This article will cover the uses of Apache Kafka in System Design, its core capabilities, and how it works.
Tables of Contents:
- Core Capabilities
- What is Event Streaming
- Use Cases
- Companies that use Kafka
- Use Case: Youtube
- How it Works
- Why use it?
Introduction to Kafka
Apache Kafka is an open-source event streaming platform used for its streaming analytics, data pipelines, data integration, and more. The platform is commonly used among leading companies in various industries from manfacturing to insurance to telecom.
More specifically, the software is a framework implementation of a software bus using stream processing. It is an open-source software platform developed by the Apache Software Foundation written in Scala and Java.
Core Capabilities of Kafka are:
- High Throughput
- Permanent Storage
- High Availability
Broken down, Kafka allows us to first publish and read event streams. Kafa then stores those event streams which gives us the functionality of processing those event streams in real-time or with delay.
What is Event Streaming?
Take the example of a human's central nervous system -- that is what event streaming is for the digital world.
Event streaming allows us to capture data in real-time from an amalgamation of sources which can later be employed to for later retrieval.
Industry-wide examples of the uses cases of event streaming:
- Process payments and transactions in real-time
- Continous capture of sensor data from IoT devices and more
- Monitor logistics and transportation through trucks, shipment fleets, etc.
Companies that use Kafka
The software is used by over 60% of all Fortune 100 companies including Box, Goldman Sachs, Costco, Target, Intuit, Cisco and more. Originally developed at LinkedIn, Apache Kafka eventually branched out into its own platform.
Use Case: By Company
Kafka can be used for video streaming. Companies like Pinterest use Kafka to handle events like impressions, clicks, close-ups, and repins. Additionally, companies like LinkedIn use Kafka to monitor, track, newsfeed, and stream data.
The Kafka ecosystem consists of Kafka Core, Kafka Streams, Kafka Connect, Kafka REST Proxy and the Schema Registry. The five main APIs in Kafka in Java and Scala are the Producer API, Consumer API, Connector API, Streams API, and the Admin API.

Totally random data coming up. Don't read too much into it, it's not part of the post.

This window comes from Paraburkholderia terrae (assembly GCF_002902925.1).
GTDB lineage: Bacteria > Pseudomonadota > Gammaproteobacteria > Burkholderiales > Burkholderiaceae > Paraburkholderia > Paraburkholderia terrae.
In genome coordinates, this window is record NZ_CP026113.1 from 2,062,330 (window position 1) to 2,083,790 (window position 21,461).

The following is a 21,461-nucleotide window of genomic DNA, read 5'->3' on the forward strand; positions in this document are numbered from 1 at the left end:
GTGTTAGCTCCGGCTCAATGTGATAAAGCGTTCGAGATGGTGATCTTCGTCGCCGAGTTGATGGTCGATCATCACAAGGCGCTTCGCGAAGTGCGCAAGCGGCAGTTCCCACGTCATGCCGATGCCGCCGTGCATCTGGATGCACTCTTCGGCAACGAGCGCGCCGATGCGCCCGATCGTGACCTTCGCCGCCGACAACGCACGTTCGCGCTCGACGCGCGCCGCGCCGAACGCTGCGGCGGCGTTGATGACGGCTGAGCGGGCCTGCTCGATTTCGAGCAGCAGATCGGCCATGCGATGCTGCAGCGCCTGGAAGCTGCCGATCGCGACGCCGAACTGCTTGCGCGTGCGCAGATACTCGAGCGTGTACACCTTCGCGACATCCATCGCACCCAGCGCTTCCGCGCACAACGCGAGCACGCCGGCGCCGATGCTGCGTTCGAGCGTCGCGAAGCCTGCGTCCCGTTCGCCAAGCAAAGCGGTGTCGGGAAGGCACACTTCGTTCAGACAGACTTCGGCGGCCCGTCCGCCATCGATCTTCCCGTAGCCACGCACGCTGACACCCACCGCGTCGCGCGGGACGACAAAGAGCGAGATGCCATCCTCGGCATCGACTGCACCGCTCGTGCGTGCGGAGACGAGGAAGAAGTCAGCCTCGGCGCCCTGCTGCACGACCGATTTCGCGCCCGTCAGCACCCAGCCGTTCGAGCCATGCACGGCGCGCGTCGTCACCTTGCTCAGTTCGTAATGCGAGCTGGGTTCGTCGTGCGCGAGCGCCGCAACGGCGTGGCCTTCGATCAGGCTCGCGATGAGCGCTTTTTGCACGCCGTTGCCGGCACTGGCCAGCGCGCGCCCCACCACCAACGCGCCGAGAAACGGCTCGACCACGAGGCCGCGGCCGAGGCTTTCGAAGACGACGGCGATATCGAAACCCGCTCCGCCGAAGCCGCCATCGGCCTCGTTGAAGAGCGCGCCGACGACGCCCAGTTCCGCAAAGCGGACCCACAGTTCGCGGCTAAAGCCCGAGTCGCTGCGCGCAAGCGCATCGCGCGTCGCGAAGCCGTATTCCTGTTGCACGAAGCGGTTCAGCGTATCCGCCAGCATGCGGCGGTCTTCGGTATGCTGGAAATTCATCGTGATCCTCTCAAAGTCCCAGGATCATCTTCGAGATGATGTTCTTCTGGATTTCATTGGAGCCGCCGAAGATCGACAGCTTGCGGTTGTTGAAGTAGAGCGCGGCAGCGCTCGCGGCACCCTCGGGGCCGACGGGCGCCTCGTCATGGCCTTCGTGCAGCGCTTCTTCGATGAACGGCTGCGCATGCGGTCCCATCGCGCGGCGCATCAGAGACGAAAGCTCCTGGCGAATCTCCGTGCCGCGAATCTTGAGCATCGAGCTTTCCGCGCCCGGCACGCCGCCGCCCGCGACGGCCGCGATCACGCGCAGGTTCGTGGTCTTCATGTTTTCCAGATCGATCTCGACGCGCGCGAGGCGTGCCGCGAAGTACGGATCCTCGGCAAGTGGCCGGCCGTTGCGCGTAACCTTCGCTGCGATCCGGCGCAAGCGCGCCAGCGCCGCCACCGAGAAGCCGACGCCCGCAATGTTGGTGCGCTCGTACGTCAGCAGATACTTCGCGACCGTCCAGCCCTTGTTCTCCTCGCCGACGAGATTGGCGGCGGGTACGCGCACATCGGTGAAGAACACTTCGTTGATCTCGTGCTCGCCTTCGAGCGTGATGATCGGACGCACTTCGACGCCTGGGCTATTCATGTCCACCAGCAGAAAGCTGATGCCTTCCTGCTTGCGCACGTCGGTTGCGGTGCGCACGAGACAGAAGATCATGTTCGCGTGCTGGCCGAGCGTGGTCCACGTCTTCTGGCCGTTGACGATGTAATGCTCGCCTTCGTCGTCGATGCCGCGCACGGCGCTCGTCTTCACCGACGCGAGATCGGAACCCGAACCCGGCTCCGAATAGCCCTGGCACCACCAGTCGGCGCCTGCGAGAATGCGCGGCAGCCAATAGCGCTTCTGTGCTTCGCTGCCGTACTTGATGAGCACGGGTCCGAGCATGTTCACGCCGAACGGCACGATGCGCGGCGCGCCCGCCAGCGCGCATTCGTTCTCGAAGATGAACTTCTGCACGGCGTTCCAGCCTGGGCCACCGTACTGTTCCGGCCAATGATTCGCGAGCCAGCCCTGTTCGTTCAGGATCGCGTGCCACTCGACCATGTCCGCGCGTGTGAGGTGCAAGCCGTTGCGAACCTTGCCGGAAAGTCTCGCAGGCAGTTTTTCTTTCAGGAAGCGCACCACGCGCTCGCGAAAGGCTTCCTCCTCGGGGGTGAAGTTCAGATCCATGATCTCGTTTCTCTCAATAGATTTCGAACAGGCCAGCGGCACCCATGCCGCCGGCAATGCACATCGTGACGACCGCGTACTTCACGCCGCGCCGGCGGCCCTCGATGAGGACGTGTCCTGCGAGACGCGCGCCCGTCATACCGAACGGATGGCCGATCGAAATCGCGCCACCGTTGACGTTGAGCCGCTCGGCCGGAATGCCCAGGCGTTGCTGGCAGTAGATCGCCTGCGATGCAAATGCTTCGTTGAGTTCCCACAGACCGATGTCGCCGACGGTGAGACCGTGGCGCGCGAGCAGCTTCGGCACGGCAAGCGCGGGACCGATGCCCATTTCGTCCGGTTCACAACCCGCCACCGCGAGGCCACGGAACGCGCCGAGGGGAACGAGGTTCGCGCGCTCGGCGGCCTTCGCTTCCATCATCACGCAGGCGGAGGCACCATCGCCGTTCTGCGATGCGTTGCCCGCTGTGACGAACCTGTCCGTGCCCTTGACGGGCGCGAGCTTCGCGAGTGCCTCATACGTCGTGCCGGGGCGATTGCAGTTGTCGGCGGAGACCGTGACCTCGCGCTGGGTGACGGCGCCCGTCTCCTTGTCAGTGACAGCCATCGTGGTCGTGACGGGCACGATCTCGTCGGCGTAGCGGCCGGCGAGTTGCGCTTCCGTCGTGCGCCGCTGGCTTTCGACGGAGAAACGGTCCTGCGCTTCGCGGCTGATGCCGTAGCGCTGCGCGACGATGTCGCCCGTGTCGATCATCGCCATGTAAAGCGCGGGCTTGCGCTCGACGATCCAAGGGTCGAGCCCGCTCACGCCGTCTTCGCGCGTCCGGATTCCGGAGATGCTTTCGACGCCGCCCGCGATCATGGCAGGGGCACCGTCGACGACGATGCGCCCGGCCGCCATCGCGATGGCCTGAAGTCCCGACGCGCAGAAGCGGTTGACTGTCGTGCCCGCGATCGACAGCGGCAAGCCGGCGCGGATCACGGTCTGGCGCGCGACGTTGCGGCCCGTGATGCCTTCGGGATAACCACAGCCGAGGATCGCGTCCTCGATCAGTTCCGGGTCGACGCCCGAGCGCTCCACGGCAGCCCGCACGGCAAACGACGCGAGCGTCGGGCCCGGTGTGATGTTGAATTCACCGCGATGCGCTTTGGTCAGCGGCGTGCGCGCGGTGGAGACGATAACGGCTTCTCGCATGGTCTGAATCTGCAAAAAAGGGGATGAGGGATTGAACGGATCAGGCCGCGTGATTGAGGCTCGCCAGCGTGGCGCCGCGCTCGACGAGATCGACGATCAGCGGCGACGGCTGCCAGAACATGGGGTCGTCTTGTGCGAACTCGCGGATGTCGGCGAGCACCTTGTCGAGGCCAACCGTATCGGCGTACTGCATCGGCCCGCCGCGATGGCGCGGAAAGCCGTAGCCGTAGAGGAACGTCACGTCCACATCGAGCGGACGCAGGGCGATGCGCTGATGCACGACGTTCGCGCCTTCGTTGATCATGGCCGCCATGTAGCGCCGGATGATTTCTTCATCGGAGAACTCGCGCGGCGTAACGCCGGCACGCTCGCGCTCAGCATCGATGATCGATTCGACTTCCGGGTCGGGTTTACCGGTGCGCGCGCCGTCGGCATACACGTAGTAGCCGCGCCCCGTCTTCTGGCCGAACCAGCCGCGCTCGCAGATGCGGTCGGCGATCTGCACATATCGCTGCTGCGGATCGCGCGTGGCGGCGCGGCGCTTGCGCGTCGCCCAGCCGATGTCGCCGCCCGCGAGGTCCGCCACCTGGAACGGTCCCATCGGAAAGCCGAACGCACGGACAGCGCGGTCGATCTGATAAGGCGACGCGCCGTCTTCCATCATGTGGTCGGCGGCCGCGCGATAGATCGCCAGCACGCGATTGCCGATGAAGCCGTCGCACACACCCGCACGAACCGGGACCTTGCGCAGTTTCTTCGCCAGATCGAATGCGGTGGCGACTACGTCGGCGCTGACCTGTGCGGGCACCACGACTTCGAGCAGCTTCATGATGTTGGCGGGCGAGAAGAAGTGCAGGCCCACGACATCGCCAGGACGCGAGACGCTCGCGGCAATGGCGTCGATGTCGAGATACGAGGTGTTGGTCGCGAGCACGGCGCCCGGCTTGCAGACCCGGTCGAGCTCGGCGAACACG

- Producer API: Publishes streams of events to one or more Kafka topics.
- Consumer API: Allows us to read topics and to process their respective events streams.
- Connector API: Builds and runs connectors that import and export event streams so that they can interact with external applications and services.
- Streams API: Facilitates the development of applications and microservices for stream-processing.
- Admin API: Administrates, manages, and inspects Kafka topics, brokers and other Kafka objects.
How it Works
Kafka employs a distributed system of servers and clients which communicate through the use of TCP/IP network protocol. The software is able to be deployed in cloud environments as well as on bare-bones hardware (as well as more).
Additionally, Kafka stores key-value messages that come from processes known as producers. This data, in the form of key-value messages, can then be partitioned within different topics to the user's choosing. Other processes known as consumers can then read this data.
Kafka Servers can cover multiple datacenters as well as cloud regions. These servers form clusters and are designed to be fault-tolerant so that a loss in servers will not result in any data loss. Additionally, within, some of these servers, known as brokers, form a layer called the storage layer. The remaining servers are then used to import and export event streams through Kafka Connect.
Kafka clients allow the user to write applications that publish and read event streams as described in the Core Capabilities section. There are plenty of clients through the Kafka Community, and users may use the Kafka Streams Library to build applications and microservices to manage Kafka Clusters (stream-processing).
Currently, the alternatives to Kafka include a platform like RabbitMQ. RabbitMQ uses a messaging queue as opposed to Kafka's partitioned log model which combines a messaging queue and publish subscribe approaches. Additionally, Kafka using a TCP protocol as opposed to an advanced messaging queue protocol which is supported by the plugins MQTT and STOMP which RabbitMQ uses. Kafka also supports messages being read by multiple "consumers" while on RabbitMQ messages are removed as they are consumed, meaning that messages cannot be received by multiple consumers.
With this article at OpenGenus, you must have a strong idea of Apache Kafka in System Design.